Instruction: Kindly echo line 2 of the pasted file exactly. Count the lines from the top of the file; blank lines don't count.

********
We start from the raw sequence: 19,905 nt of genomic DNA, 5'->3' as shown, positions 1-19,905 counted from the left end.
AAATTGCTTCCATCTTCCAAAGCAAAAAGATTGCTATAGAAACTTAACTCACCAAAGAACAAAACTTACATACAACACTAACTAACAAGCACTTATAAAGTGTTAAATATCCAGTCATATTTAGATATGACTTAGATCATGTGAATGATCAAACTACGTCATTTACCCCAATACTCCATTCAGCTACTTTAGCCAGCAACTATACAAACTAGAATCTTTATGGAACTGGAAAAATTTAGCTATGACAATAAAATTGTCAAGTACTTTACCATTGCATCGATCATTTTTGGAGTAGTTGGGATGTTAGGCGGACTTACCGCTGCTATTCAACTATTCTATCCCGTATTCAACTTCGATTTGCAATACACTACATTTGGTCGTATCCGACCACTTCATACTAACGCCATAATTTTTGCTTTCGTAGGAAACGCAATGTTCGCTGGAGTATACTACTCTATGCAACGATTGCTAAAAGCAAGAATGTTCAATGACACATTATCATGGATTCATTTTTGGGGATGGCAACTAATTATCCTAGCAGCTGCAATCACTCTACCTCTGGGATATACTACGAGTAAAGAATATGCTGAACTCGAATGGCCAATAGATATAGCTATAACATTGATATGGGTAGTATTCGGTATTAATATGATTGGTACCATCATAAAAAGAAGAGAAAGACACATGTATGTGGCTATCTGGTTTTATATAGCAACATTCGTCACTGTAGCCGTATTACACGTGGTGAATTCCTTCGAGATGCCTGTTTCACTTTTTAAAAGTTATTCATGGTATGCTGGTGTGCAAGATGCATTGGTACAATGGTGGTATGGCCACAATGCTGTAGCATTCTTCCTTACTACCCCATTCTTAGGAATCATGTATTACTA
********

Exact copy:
AAATTGCTTCCATCTTCCAAAGCAAAAAGATTGCTATAGAAACTTAACTCACCAAAGAACAAAACTTACATACAACACTAACTAACAAGCACTTATAAAGTGTTAAATATCCAGTCATATTTAGATATGACTTAGATCATGTGAATGATCAAACTACGTCATTTACCCCAATACTCCATTCAGCTACTTTAGCCAGCAACTATACAAACTAGAATCTTTATGGAACTGGAAAAATTTAGCTATGACAATAAAATTGTCAAGTACTTTACCATTGCATCGATCATTTTTGGAGTAGTTGGGATGTTAGGCGGACTTACCGCTGCTATTCAACTATTCTATCCCGTATTCAACTTCGATTTGCAATACACTACATTTGGTCGTATCCGACCACTTCATACTAACGCCATAATTTTTGCTTTCGTAGGAAACGCAATGTTCGCTGGAGTATACTACTCTATGCAACGATTGCTAAAAGCAAGAATGTTCAATGACACATTATCATGGATTCATTTTTGGGGATGGCAACTAATTATCCTAGCAGCTGCAATCACTCTACCTCTGGGATATACTACGAGTAAAGAATATGCTGAACTCGAATGGCCAATAGATATAGCTATAACATTGATATGGGTAGTATTCGGTATTAATATGATTGGTACCATCATAAAAAGAAGAGAAAGACACATGTATGTGGCTATCTGGTTTTATATAGCAACATTCGTCACTGTAGCCGTATTACACGTGGTGAATTCCTTCGAGATGCCTGTTTCACTTTTTAAAAGTTATTCATGGTATGCTGGTGTGCAAGATGCATTGGTACAATGGTGGTATGGCCACAATGCTGTAGCATTCTTCCTTACTACCCCATTCTTAGGAATCATGTATTACTA